A Nation of Gastronomes Declares War on Food Waste

oconnorBy Clementine O’Connor, sustainable food lead at BIO Intelligence Service
Author of the EU preparatory study on food waste and communications manager for the EU food waste dialogue FUSIONS

In the European Union, we waste an estimated 89 million tonnes of food each year, after the farm gate, or around 180kg per person, according to the first pan-European study we prepared in 2010. As you know from following this blog, this wastage impacts not only water resources, biodiversity and climate change, but also undermines global food security and eats into your own disposable income, to the tune of some 600€ each year.

While over a third of food is currently wasted, this is forecast to rise by 40% in 2020, based on increases in population and affluence in the EU, without purposeful action to counteract this trend. Since the publication of our 2010 EU study and the FAO study in 2011, accompanied by the relentless efforts of UK organisation WRAP and their Love Food Hate Waste campaign, a call to arms has been felt across the EU, and European countries are standing up to the challenge.

From my base here in Paris, this rapid and dramatic engagement has been palpable.  France, a nation with a deep respect for food and culinary tradition, home to a highly centralized and muscular retail supply chain and dominant global food manufacturers, a place that at once accommodates a non-interventionist natural wine movement and a frozen foods boom in its homes and bistros, a country still toiling under economic crisis. In November 2012 this France, under the leadership of Minister of Agriculture Guillaume Garot, declared war on food waste.

This blog is filled with practical guidance on how to reduce your own food waste - how to organize your fridge, plan your shopping, take advantage of your blender… But how does a country go about preventing food waste? Well, in France the Minister of Agriculture set out a public challenge to manufacturers, retailers, restaurants and cafeterias: let us reduce our food waste - by HALF - by 2025. And then his team connected the actors in this system within 5 specialised groups: each with the burden to make this change happen in their sector.

In April 2013 I found myself at the French Red Cross, presenting the work of the EU food waste dialogue FUSIONS, to a room of retailers including Carrefour, Monoprix, Leclerc, food service providers Sodexo and Compass, food banks and innovative NGOs like Disco Soupe, and several French Ministries. Two big questions were heatedly debated: how do you define food waste - and how do you quantify it? These are starting blocks for effective action.

Other working groups tackled logistical levers, regulatory and contractual barriers, public awareness and business indicators. Over seven months these groups met regularly to define both the commitments that they could bring on behalf of their organizations, and the concrete actions needed to build from these an effective national programme. Mr. Garot listened to the experiences of governments around the world and to the opportunities put forth by these multi-stakeholder groups working together purposefully in France. A plan came together.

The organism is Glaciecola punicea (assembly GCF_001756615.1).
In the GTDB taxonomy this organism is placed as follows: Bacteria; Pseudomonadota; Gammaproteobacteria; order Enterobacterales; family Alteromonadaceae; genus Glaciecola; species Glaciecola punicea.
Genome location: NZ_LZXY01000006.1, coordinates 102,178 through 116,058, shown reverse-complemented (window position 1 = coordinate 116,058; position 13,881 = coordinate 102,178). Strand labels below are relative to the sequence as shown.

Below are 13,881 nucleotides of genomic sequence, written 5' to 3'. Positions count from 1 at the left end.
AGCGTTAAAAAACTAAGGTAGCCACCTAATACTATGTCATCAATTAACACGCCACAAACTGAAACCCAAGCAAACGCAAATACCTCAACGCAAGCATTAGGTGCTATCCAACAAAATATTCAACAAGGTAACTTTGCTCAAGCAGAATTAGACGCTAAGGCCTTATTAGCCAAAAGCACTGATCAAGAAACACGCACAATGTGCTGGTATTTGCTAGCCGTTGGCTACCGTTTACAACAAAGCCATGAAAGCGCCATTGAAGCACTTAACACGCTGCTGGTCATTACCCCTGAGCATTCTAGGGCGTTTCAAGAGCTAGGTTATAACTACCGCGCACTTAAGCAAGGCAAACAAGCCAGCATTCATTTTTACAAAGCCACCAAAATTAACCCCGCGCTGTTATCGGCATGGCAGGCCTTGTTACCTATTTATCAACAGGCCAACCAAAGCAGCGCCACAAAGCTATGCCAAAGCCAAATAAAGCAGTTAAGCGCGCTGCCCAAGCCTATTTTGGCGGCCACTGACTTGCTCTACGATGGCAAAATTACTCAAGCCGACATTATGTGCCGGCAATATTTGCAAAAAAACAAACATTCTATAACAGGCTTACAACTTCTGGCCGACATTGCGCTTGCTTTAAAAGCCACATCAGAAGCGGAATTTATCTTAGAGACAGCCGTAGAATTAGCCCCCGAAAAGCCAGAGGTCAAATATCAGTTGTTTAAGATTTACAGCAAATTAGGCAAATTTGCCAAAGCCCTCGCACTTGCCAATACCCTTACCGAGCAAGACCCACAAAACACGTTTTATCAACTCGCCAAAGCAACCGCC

On June 14th 2013 Guillaume Garot published the French National Pact against Food Waste. On behalf of the French nation, it commits to a wide basket of measures, including training programmes on food waste in agricultural and hospitality colleges, food waste criteria in public purchasing programmes, a clarification of the legal framework and liabilities for food donation, the full integration of food waste in public waste prevention plans, the evaluation of food waste in corporate social responsibility performance, a clarification of best before date terminology, a public communication campaign on food waste and the testing of a pilot programme allowing individuals to donate excess food using an online tool. 

The pact was signed on June 14th by the directors of 25 leading French food manufacturers, retailers, food service providers and NGOs and is growing rapidly. Each sector of the supply chain made specific commitments, with highlights including:

  • The farming sector developing training programmes to improve fruit and vegetable conservation across the supply chain and to support gleaning operations in the field
  • The manufacturing sector to adapt portion sizes to better meet the needs of smaller households and to put in place educational tools to help consumers reduce their wastage
  • The retail sector committing to improve processes, nominate ambassadors to lead prevention activities and deliver a wide range of good practices, from encouraging consumers to eat wonky produce to offering bulk sales

All sectors unanimously agreed to facilitate and significantly expand food donation. A final hard won victory was achieved as the food service sector committed to the provision of doggy bags – and guidance to help businesses implement this change – a practice that has been widely frowned upon in France, unlike neighbouring countries, up until now.

Where can they take these honourable commitments from here? October 16th is scheduled to be the first French National Day against Food Waste, and the teams brought together in these multi-stakeholder action groups continue to work together to deliver and monitor their activities. Other EU countries are following suit. UNEP is considering how countries like Brazil can tackle their unique food waste challenges. And here in Paris, my neighbours are thinking twice about that pain perdu

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